A series of photos of giant fish in the Mekong River

 In terms of biodiversity, the Mekong River is second only in the world after the Amazon River, home to more than 1000 species of fish, the Mekong River provides the largest amount of freshwater fish food in the world. through agriculture, fishing, tourism and other occupations for the approximately 65 million people living in this downstream region.
The Mekong River is divided into two parts on the map: Upstream flows through China where is also known as Lancang River, Lower section from the river runs along Myanmar through Laos, Thailand, Cambodia and Vietnam before flowing into the East Sea. .

It can be said that the Mekong River is one of the largest rivers in the world because of the very high diversity of fish species, the high diversity of migratory species, and the number of people who depend on this river. very high” – said Mr. Peter McIntyre, freshwater biology conservation expert at the University of Wisconsin_Madison .

The Mekong giant stingray, one of the large fish threatened
by ambitious plans to build hydroelectric dams on the Mekong River Basin
Photograph by Zeb Hogan, AP News


Thai fisherman holding a catfish caught in northern Thailand in 2005, This giant fish weighs 293kg. Biologists warn that building the Xayaburi dam on the Mekong mainstream in Laos would block the annual migration routes of dozens of fish species and could put 41 species at risk of extinction, including the giant catfish. Me Kong.

Photo taken by Suthep Kritsanavarin, WWF/NGS via AP

Cambodian fishermen caught catfish on the Mekong River in 2005. It is 1.5m long and weighs nearly 50kg.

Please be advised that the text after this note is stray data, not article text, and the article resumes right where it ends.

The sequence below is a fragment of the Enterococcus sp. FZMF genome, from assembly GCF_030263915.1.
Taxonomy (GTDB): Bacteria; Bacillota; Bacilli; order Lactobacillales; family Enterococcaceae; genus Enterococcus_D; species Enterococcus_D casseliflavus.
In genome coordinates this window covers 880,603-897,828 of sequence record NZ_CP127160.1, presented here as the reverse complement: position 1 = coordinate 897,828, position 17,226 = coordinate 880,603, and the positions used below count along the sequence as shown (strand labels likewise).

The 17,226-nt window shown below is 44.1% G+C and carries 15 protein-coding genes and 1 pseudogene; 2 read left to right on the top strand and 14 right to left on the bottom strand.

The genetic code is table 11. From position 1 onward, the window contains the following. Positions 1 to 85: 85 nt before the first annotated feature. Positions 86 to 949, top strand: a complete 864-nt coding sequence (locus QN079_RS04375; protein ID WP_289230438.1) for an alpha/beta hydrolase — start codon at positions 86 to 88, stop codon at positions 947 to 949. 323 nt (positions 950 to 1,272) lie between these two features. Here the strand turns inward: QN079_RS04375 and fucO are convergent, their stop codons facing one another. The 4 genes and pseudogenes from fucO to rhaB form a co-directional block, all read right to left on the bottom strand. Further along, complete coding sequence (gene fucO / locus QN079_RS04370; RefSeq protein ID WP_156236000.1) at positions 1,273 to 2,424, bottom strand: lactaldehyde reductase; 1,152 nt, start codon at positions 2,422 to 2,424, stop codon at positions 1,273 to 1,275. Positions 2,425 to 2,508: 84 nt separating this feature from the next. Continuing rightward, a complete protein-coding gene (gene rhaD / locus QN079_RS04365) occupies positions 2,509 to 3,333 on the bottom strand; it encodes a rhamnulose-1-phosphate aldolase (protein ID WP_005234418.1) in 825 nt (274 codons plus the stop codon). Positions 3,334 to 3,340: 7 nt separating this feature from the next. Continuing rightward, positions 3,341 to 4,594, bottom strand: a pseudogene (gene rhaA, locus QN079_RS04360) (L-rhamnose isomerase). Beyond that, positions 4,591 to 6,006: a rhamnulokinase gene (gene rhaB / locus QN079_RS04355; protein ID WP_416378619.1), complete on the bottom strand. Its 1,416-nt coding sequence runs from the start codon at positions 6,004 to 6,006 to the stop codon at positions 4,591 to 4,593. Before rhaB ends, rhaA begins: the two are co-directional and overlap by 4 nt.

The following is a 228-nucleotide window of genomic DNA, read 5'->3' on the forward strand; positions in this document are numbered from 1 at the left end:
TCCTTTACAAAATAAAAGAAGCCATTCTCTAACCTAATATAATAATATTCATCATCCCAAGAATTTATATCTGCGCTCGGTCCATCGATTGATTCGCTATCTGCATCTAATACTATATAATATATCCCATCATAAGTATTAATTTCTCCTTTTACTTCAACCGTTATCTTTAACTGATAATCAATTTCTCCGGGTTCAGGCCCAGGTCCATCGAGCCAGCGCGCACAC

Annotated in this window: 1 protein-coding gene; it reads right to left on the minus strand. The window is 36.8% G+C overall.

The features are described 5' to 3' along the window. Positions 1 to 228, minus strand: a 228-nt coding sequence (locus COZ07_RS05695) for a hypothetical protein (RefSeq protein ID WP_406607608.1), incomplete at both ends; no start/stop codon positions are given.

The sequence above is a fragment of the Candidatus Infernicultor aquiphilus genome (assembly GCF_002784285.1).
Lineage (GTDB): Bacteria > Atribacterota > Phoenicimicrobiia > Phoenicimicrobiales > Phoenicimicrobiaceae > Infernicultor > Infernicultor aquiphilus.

Photo taken by Chor Sokunthea, DCS/DY/Reuters

Cambodian fisherman poses with a giant carp on the Tonle Sap stream, 2003
Photo by Andy Eames, AP

A Thai fisheries expert catches a catfish weighing 33kg in 2006.
Their eggs were taken to be included in a breeding program in an effort to restore populations of giant catfish in the Mekong system.
Photo taken by Chor Sokunthea, DCS/DY/Reuters

The plan to build a hydroelectric dam on the Mekong River will have a huge impact on the habitat of these giant fish.

Dachaoshan Dam in Yunnan Province, China is one of many dams on the 4,800km length of the Mekong River
Photographed by Eugene Hoshiko, AP
The builders of the Xayaburi Dam have promised to create “fish ladders” that would allow fish to migrate across these steps. But international activist Ame Trandem said that no modern technology can guarantee a safe migration process for a wide range of migratory fish species.

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